They created partnerships and joint stock companies with a separation of owners and managers.
Merchants in large cities organized their guilds according to the type of product they sold, and they set prices periodically.
Foreign trade flourished during the Song period.
Chinese ships began to displace Indian and Arab merchants in the South Seas.
Complying with the water improved cargo protection.
The rudders improved steering.
The ships were large enough to hold several hundred men and were powered by both oars and sails.
The perfect compass was important to oceangoing travel.
The ability of a magnetic needle to point north had been known for a while, but in Song times the needle was attached to a fixed stem, rather than floating in water.
The first reports of a compass were made in 1119.
It was useful for sea navigation in Song times when it was placed in a protective case.
There were many advances in industrial techniques witnessed by the Song.
The heavy industry grew very fast.
In 1078, iron production reached around 125,000 tons per year, a sixfold increase over the output in 800.
The iron was used for military purposes.
Iron armor was made in small, medium, and large sizes.
High-quality steel was made for swords.
Chinese engineers are experimenting with gunpowder.
In the wars against the Jurchens, those defending a besieged city used gunpowder to propel projectiles.
The growth of cities was fueled by economic expansion.
Dozens of cities had 50,000 or more residents, and a few had more than 100,000 inhabitants, compared to other places in the world at the time.
There are an estimated 1 million residents in the two capitals of China.
Marco Polo said that Hangzhou was the best city in the world.
It had ten marketplaces, each half a mile long, where tens of thousands of people would shop on any given day.
Marco Polo described the courtesans as "adorned in much finery, highly perfumed, occupying well-furnished houses, and attended by many female domestics."
The economic center of China south was shifted during the medieval economic revolution.
The north China plain had many advantages over this area.
Rice provides more calories per unit of land and allows denser settlement.
The milder temperatures allowed two crops to be grown on the same plot of land, first a summer crop of rice and then a winter crop.
The cost of transportation was reduced because of the abundance of rivers and streams.
Ordinary people benefited from the Song economic revolution.
If you stayed in agriculture, you had a better chance of improving your situation by taking up sideline production of wine, charcoal, paper, or textiles.
Farmers who grow cash crops such as sugar, tea, mulberry leaves, and cotton could grow rich.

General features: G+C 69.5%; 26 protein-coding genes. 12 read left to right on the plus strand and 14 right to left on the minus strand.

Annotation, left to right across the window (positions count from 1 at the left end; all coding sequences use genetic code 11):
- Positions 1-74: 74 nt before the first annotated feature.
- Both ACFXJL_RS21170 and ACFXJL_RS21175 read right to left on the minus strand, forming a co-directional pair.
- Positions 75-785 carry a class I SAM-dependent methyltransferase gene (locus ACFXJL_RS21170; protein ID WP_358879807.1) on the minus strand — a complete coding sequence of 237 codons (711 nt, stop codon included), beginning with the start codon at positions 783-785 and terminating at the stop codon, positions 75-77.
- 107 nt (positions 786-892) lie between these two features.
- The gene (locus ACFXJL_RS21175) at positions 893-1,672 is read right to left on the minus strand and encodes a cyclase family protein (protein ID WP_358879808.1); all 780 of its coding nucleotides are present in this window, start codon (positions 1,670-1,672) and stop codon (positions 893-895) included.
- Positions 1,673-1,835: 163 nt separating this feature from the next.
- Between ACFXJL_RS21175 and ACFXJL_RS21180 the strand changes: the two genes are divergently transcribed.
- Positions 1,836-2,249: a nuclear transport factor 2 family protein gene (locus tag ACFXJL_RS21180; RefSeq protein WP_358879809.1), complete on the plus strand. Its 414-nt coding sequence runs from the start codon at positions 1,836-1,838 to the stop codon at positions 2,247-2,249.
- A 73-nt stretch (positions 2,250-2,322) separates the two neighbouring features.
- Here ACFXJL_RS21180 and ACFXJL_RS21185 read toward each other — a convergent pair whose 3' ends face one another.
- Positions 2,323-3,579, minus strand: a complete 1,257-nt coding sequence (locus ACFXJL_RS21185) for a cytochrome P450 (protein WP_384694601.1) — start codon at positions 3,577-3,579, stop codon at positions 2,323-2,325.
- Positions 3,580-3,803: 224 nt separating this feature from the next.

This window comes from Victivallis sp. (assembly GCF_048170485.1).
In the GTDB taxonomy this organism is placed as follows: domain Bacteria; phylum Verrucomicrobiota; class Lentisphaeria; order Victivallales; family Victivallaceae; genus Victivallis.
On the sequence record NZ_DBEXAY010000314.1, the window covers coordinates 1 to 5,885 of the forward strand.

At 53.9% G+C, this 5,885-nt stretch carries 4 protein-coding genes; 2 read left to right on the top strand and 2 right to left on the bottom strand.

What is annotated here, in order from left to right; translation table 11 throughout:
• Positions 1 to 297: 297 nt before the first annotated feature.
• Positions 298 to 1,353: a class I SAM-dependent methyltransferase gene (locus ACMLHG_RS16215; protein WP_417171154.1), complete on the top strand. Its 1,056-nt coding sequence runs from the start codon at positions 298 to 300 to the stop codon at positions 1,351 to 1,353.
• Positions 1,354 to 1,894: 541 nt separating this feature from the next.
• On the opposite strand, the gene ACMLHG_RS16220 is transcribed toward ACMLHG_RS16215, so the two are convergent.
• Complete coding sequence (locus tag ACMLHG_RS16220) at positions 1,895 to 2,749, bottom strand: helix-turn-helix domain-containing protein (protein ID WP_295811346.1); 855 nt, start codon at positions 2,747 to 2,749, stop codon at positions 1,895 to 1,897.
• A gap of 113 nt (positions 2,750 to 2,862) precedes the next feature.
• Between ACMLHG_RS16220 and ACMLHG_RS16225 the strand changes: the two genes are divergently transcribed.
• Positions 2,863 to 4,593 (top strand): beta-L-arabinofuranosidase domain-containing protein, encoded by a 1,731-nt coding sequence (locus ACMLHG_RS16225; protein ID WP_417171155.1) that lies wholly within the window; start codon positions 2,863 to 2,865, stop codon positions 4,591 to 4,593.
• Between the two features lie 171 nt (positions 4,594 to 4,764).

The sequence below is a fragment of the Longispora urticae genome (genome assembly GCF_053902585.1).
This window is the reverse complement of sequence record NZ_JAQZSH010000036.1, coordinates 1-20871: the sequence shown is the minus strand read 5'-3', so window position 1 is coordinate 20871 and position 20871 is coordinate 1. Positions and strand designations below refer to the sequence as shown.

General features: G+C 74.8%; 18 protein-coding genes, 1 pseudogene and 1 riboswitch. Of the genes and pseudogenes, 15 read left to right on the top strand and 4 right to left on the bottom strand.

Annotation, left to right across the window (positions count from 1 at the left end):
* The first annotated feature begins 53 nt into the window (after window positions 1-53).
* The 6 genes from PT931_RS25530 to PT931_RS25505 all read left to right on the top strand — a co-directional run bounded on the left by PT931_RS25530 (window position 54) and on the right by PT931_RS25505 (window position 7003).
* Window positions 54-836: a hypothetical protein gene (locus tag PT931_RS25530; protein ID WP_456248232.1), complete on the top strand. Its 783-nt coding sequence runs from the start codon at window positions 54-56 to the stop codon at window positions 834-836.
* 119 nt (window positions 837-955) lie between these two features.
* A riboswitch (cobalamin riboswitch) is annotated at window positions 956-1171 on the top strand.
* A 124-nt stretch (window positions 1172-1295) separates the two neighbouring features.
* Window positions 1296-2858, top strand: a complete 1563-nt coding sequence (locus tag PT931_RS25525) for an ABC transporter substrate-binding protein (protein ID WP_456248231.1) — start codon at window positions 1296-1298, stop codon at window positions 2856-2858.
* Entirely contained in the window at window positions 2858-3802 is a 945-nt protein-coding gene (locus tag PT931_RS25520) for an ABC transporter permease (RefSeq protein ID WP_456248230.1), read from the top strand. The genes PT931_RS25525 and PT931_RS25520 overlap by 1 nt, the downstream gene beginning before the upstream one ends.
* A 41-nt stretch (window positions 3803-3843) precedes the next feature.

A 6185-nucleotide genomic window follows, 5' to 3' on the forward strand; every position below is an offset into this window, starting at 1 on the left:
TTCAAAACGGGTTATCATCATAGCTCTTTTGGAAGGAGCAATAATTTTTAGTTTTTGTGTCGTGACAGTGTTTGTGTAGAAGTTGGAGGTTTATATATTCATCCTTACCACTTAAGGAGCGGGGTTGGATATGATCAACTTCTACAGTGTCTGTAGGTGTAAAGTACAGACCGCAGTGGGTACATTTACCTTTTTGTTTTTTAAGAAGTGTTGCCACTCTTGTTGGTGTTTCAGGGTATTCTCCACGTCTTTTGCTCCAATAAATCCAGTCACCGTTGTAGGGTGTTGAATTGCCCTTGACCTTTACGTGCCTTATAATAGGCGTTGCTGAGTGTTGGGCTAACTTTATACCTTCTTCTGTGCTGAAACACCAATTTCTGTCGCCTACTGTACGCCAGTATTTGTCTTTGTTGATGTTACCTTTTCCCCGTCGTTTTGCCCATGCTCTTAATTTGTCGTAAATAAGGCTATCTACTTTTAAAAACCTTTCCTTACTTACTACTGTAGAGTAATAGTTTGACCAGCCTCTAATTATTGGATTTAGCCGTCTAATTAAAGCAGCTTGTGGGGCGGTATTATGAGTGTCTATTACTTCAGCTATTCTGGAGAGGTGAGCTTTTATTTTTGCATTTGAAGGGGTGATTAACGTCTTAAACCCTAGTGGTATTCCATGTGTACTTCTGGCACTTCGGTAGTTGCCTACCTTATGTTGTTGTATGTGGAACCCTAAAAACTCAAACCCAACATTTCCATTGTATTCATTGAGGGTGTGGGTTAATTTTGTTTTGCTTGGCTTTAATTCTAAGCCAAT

The availability of goods at the rural markets increases every five or ten days because of greater interregional trade.
Chinese farmers grow rice in a seedbed and then transplant it into a flooded field when the field is free.
The Song government commissioned illustrations of the steps to be followed in order to promote up-to-date agricultural technology.
The painting is from a later version.
Not everyone grew rich.
Poor farmers who fell into debt had to sell their land, and if they still owed money they could be forced to sell their daughters as prostitutes.
The prosperity of the cities created a huge demand for women to serve the rich in other ways, and Song sources mention that criminals would kidnap girls and women to sell in distant cities at huge profits.
Chinese art critics were surprised by the ability of exceptional painters to evoke an emotional reaction from viewers.
It can be compared to comments made by the Roman man of letters, Pliny the Elder.
Even before he was twenty, the poor orphan, who was so talented by nature, had mastered all the nuances of painting.
The emperor summoned him to court when he heard of his fame.
The General Pei Min sent a gift of gold and silk to the painter, who was asked to paint the walls of the monastery.
Daozi returned the gold and silk with a note saying he had heard of General Pei.
Even though he was in mourning, the general did the sword dance for Wu Daozi, and when the dance was over, he made his brush fly with such strength that the painting was done in no time.
The laying on of the colors was done by the man.
There is a painting in the western corridor of the temple.
The emperor wanted to go to Sichuan on the road to the Jialing River.
He allowed the use of post horses and ordered him to make sketches of the scenery.
He was told to put it on the walls.
The dragons in the Inner Hall had scales that moved.
mist would come from them when it was about to rain.
I heard from an old monk that when Master Wu painted a Hell scene at the temple, butchers and fishmongers who saw it became so frightened by it that they decided to change their profession and do good works.
Not long before the time of Augustus, Arellius had earned distinction at Rome, save for the sacrilege by which he degraded his art.
He painted goddesses in the person of his mistresses because he always wanted to be in love with them.